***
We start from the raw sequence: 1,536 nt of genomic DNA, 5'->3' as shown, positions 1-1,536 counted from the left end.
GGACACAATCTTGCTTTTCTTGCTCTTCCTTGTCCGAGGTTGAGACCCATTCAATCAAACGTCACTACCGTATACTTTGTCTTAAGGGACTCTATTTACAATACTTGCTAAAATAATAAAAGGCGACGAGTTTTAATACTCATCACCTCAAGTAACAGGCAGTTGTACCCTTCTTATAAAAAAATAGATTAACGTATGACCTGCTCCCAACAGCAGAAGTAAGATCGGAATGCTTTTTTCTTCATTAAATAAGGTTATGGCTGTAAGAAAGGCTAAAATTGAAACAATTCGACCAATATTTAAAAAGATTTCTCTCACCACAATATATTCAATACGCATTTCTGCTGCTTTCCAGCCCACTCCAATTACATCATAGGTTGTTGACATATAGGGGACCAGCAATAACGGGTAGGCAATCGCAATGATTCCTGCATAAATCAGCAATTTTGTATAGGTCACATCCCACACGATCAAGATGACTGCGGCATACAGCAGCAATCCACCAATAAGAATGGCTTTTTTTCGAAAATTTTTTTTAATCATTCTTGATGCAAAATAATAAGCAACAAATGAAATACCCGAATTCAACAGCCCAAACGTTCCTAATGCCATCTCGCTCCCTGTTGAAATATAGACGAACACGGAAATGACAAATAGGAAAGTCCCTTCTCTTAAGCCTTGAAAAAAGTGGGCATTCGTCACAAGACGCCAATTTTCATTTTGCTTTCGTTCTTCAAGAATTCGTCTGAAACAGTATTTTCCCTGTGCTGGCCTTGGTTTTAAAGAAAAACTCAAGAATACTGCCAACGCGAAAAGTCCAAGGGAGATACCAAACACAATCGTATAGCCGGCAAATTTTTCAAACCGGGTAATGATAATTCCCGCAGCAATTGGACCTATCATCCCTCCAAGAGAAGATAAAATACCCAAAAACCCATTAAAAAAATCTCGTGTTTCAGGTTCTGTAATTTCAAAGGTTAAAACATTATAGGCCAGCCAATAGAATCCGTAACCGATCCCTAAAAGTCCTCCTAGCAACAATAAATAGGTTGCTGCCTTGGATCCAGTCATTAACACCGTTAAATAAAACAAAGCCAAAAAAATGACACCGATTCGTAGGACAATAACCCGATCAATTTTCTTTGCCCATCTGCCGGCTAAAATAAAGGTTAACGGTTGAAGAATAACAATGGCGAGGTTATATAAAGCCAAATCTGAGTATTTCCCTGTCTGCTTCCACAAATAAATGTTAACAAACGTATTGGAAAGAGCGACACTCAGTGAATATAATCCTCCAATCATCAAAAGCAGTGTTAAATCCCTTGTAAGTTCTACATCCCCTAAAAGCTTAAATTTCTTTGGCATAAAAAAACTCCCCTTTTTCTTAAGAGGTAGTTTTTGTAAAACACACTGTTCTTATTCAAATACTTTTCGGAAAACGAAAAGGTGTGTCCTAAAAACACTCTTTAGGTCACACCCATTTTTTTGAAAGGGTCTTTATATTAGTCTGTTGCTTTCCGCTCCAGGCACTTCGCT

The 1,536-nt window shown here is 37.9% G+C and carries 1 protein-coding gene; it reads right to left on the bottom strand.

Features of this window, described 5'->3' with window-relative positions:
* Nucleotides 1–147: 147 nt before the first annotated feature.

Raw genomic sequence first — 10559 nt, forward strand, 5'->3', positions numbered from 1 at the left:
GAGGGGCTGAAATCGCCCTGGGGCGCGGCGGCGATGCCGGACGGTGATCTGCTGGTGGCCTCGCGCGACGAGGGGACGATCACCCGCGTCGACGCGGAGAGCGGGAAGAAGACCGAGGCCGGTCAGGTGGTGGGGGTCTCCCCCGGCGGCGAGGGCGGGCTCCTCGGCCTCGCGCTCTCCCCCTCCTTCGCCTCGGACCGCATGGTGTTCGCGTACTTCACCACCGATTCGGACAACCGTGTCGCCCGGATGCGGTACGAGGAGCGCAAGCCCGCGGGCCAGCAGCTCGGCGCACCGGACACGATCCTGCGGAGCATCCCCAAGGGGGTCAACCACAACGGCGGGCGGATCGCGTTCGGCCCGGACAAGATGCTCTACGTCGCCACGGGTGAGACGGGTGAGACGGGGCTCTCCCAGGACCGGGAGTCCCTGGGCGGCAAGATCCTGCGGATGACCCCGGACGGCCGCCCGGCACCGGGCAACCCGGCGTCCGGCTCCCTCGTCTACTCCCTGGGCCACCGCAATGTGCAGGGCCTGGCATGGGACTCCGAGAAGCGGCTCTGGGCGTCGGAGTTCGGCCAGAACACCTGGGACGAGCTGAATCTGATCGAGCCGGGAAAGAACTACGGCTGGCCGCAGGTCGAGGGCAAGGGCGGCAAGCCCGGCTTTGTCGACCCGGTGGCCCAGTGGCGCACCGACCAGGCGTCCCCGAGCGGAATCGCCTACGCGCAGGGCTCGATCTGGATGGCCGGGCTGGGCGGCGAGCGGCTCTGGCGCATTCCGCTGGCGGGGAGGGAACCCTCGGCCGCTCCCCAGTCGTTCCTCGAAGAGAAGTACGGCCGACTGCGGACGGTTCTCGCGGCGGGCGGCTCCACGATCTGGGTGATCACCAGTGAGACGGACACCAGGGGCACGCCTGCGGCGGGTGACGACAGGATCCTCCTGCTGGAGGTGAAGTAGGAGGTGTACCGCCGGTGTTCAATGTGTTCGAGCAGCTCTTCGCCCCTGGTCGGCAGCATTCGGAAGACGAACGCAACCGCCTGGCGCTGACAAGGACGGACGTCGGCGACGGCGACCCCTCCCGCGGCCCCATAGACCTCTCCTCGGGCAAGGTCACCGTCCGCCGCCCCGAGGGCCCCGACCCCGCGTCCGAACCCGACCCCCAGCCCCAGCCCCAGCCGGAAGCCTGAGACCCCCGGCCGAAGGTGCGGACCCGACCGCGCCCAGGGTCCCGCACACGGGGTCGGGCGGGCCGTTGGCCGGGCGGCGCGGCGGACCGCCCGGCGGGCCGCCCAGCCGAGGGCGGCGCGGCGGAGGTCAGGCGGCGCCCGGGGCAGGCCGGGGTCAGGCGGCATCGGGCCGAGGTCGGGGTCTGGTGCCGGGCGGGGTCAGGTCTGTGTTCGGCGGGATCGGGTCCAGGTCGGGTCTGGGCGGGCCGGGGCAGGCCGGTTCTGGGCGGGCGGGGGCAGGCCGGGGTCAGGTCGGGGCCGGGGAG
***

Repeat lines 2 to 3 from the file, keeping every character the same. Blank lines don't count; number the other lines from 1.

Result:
GGACACAATCTTGCTTTTCTTGCTCTTCCTTGTCCGAGGTTGAGACCCATTCAATCAAACGTCACTACCGTATACTTTGTCTTAAGGGACTCTATTTACAATACTTGCTAAAATAATAAAAGGCGACGAGTTTTAATACTCATCACCTCAAGTAACAGGCAGTTGTACCCTTCTTATAAAAAAATAGATTAACGTATGACCTGCTCCCAACAGCAGAAGTAAGATCGGAATGCTTTTTTCTTCATTAAATAAGGTTATGGCTGTAAGAAAGGCTAAAATTGAAACAATTCGACCAATATTTAAAAAGATTTCTCTCACCACAATATATTCAATACGCATTTCTGCTGCTTTCCAGCCCACTCCAATTACATCATAGGTTGTTGACATATAGGGGACCAGCAATAACGGGTAGGCAATCGCAATGATTCCTGCATAAATCAGCAATTTTGTATAGGTCACATCCCACACGATCAAGATGACTGCGGCATACAGCAGCAATCCACCAATAAGAATGGCTTTTTTTCGAAAATTTTTTTTAATCATTCTTGATGCAAAATAATAAGCAACAAATGAAATACCCGAATTCAACAGCCCAAACGTTCCTAATGCCATCTCGCTCCCTGTTGAAATATAGACGAACACGGAAATGACAAATAGGAAAGTCCCTTCTCTTAAGCCTTGAAAAAAGTGGGCATTCGTCACAAGACGCCAATTTTCATTTTGCTTTCGTTCTTCAAGAATTCGTCTGAAACAGTATTTTCCCTGTGCTGGCCTTGGTTTTAAAGAAAAACTCAAGAATACTGCCAACGCGAAAAGTCCAAGGGAGATACCAAACACAATCGTATAGCCGGCAAATTTTTCAAACCGGGTAATGATAATTCCCGCAGCAATTGGACCTATCATCCCTCCAAGAGAAGATAAAATACCCAAAAACCCATTAAAAAAATCTCGTGTTTCAGGTTCTGTAATTTCAAAGGTTAAAACATTATAGGCCAGCCAATAGAATCCGTAACCGATCCCTAAAAGTCCTCCTAGCAACAATAAATAGGTTGCTGCCTTGGATCCAGTCATTAACACCGTTAAATAAAACAAAGCCAAAAAAATGACACCGATTCGTAGGACAATAACCCGATCAATTTTCTTTGCCCATCTGCCGGCTAAAATAAAGGTTAACGGTTGAAGAATAACAATGGCGAGGTTATATAAAGCCAAATCTGAGTATTTCCCTGTCTGCTTCCACAAATAAATGTTAACAAACGTATTGGAAAGAGCGACACTCAGTGAATATAATCCTCCAATCATCAAAAGCAGTGTTAAATCCCTTGTAAGTTCTACATCCCCTAAAAGCTTAAATTTCTTTGGCATAAAAAAACTCCCCTTTTTCTTAAGAGGTAGTTTTTGTAAAACACACTGTTCTTATTCAAATACTTTTCGGAAAACGAAAAGGTGTGTCCTAAAAACACTCTTTAGGTCACACCCATTTTTTTGAAAGGGTCTTTATATTAGTCTGTTGCTTTCCGCTCCAGGCACTTCGCT

The 1,536-nt window shown here is 37.9% G+C and carries 1 protein-coding gene; it reads right to left on the bottom strand.